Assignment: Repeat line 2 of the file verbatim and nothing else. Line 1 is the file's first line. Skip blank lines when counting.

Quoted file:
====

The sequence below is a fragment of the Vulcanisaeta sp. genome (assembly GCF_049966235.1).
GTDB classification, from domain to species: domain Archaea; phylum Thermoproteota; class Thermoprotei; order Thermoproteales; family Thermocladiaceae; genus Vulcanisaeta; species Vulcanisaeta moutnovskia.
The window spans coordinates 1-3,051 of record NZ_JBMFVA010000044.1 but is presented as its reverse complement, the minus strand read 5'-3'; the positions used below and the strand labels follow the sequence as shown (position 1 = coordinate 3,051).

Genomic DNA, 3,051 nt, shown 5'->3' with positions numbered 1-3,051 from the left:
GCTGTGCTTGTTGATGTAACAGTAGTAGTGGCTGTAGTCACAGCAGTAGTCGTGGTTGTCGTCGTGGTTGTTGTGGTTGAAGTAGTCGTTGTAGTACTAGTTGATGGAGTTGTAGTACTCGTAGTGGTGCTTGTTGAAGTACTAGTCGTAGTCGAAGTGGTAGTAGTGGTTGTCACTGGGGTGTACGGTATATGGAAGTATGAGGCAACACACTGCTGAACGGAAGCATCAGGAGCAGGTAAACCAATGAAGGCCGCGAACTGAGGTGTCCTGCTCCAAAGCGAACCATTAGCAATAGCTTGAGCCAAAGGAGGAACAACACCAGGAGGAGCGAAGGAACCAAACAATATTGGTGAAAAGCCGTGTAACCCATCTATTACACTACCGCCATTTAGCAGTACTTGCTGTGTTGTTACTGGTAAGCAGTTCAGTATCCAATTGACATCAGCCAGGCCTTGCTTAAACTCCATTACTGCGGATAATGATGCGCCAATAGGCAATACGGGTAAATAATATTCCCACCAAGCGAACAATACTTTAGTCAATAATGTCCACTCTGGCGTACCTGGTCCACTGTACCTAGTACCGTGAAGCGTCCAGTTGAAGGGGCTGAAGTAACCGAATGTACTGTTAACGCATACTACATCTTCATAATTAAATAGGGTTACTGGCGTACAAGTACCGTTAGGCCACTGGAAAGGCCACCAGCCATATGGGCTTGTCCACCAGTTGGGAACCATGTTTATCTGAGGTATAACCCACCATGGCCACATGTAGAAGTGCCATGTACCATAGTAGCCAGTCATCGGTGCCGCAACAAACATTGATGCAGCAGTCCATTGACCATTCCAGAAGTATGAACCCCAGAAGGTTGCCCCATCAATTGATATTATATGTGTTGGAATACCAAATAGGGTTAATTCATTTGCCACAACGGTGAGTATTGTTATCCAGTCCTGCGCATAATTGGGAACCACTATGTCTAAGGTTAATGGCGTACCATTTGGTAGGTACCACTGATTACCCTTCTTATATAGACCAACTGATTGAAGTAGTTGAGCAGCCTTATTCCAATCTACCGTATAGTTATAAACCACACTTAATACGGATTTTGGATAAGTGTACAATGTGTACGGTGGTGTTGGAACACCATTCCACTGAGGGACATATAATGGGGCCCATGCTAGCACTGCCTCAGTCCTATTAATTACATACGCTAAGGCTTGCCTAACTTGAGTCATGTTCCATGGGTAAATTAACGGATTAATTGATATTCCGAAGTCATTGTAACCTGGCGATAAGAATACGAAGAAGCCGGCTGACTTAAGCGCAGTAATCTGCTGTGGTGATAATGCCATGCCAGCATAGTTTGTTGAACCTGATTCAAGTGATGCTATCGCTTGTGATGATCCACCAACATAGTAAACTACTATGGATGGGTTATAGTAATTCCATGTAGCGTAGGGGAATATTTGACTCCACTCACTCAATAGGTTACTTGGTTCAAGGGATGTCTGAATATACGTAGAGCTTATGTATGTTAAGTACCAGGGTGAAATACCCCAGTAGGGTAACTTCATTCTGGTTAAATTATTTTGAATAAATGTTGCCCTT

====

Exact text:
GTDB classification, from domain to species: domain Archaea; phylum Thermoproteota; class Thermoprotei; order Thermoproteales; family Thermocladiaceae; genus Vulcanisaeta; species Vulcanisaeta moutnovskia.